To overcome desires, outgrow them
When children want to spend all their time playing and their parents force them to study, the children resent their studies and sneak back to playing at the first opportunity.
Similarly, when we start practicing spiritual life, we, because of our past conditionings and attachments, still define happiness in material terms. So, when we have to apply ourselves to spiritual practice, instead of indulging in worldly pleasures, as we are by default inclined to do, we feel resentful. With our higher self – our intelligence and conscience – we may practice bhakti, but as soon as we let our guard down, we will find our thoughts sneaking back to worldly indulgences and we may even find ourselves relapsing into those indulgences.
If we try to give up our lower desires while still conceiving of pleasure in worldly terms, we will find ourselves fighting a losing battle. While we certainly need to rein in our desires, we can’t overcome them simply by fighting them. We need to outgrow them – that is, we need to grow spiritually, thereby expanding our conception of happiness and realizing that far higher happiness awaits us in our spiritual relationship with Krishna, a relationship that can be accessed and relished through the practice of bhakti-yoga. The Bhagavad-gita (05.21) indicates that those who focus inwards gain access to imperishable spiritual happiness, thereby becoming detached from outer sensual lures. We needn’t focus on fighting desires – we can focus on growing spiritually by practicing bhakti-yoga.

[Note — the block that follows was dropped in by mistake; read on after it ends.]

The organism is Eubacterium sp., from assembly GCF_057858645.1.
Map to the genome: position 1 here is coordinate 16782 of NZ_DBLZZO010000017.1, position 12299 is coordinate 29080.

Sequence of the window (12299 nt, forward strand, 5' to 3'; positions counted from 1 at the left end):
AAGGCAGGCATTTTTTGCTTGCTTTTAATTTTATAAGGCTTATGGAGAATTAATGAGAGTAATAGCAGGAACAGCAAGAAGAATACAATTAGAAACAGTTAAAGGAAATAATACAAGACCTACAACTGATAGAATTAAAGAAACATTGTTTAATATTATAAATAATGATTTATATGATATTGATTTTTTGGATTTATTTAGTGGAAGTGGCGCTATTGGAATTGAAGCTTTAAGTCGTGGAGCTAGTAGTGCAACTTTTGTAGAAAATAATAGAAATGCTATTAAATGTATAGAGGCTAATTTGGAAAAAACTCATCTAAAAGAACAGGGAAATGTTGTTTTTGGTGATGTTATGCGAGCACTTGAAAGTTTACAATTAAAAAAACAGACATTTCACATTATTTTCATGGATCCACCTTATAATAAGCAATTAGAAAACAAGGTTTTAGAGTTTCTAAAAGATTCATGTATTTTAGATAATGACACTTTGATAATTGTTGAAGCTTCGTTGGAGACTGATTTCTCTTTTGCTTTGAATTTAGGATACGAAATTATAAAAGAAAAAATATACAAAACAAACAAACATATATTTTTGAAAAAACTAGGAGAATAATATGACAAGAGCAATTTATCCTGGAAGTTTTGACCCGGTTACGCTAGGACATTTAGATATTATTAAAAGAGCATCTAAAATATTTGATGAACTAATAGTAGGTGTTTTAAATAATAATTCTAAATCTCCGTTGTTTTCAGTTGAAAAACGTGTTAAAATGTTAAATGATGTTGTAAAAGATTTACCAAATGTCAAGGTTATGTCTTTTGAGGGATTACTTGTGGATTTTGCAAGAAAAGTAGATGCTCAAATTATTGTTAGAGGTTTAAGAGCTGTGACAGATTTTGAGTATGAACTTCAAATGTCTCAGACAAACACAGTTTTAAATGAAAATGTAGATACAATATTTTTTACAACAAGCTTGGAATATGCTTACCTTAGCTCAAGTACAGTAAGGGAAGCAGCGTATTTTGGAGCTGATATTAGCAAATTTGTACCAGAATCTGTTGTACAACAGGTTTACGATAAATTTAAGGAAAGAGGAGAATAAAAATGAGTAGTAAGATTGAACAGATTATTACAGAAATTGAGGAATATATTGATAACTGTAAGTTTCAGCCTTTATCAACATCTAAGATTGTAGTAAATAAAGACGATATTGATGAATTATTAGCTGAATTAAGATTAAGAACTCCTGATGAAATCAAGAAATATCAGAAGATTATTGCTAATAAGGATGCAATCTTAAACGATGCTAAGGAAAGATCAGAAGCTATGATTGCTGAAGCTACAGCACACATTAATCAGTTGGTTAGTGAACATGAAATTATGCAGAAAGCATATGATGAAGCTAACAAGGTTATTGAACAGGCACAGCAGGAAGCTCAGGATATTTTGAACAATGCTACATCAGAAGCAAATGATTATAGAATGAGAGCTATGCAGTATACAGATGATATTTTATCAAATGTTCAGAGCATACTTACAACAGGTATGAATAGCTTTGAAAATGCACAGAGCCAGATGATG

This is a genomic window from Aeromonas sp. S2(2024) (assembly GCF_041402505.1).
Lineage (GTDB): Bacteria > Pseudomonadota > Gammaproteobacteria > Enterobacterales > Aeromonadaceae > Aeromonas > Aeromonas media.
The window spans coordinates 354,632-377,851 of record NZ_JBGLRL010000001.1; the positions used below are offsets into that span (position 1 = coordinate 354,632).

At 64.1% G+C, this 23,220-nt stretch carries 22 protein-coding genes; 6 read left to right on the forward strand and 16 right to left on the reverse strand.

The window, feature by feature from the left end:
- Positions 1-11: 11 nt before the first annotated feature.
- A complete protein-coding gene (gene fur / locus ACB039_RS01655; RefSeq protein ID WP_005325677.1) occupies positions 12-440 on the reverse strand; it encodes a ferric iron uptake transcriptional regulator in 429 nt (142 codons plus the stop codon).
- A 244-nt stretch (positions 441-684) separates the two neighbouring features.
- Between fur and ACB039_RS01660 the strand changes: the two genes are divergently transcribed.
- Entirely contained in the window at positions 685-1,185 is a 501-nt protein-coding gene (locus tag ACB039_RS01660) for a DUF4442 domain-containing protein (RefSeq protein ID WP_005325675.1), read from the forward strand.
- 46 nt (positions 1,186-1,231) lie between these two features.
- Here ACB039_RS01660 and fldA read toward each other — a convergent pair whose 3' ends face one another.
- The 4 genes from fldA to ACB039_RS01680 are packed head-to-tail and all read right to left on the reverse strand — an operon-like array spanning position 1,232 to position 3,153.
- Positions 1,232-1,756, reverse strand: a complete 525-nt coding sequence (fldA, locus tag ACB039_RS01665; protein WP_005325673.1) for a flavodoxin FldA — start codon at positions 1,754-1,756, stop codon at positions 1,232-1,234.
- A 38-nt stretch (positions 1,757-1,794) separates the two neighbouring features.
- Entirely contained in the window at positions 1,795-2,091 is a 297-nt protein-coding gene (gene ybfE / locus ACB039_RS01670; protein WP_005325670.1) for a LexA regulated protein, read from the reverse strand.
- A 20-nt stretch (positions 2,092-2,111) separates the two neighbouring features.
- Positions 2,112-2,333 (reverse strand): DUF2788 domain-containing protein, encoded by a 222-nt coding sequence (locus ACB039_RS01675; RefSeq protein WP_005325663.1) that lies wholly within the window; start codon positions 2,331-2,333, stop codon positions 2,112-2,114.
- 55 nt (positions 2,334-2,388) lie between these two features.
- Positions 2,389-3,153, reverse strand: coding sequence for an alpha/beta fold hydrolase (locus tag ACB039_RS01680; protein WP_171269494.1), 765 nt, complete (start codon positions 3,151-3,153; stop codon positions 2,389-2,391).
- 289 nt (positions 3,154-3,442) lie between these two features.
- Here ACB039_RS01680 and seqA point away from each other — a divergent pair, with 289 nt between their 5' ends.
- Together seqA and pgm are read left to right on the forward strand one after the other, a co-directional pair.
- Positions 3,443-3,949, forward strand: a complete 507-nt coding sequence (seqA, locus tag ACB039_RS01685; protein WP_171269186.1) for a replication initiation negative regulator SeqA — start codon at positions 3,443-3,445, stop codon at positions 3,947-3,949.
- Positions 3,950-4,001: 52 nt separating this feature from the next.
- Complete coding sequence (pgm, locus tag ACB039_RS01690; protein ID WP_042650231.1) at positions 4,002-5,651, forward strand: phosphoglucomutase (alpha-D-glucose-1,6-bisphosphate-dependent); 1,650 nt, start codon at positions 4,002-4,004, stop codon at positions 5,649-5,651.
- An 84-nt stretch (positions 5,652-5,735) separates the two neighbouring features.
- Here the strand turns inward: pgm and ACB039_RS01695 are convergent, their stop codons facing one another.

As children grow up, they gradually relish the joy of learning and realize the importance of studying in providing a bright future, they become more amenable to studying. A similar contemplation on the rich rewards of spirituality can inspire us to stick to the path of spiritual growth, thereby outgrowing the desires for petty worldly indulgences.
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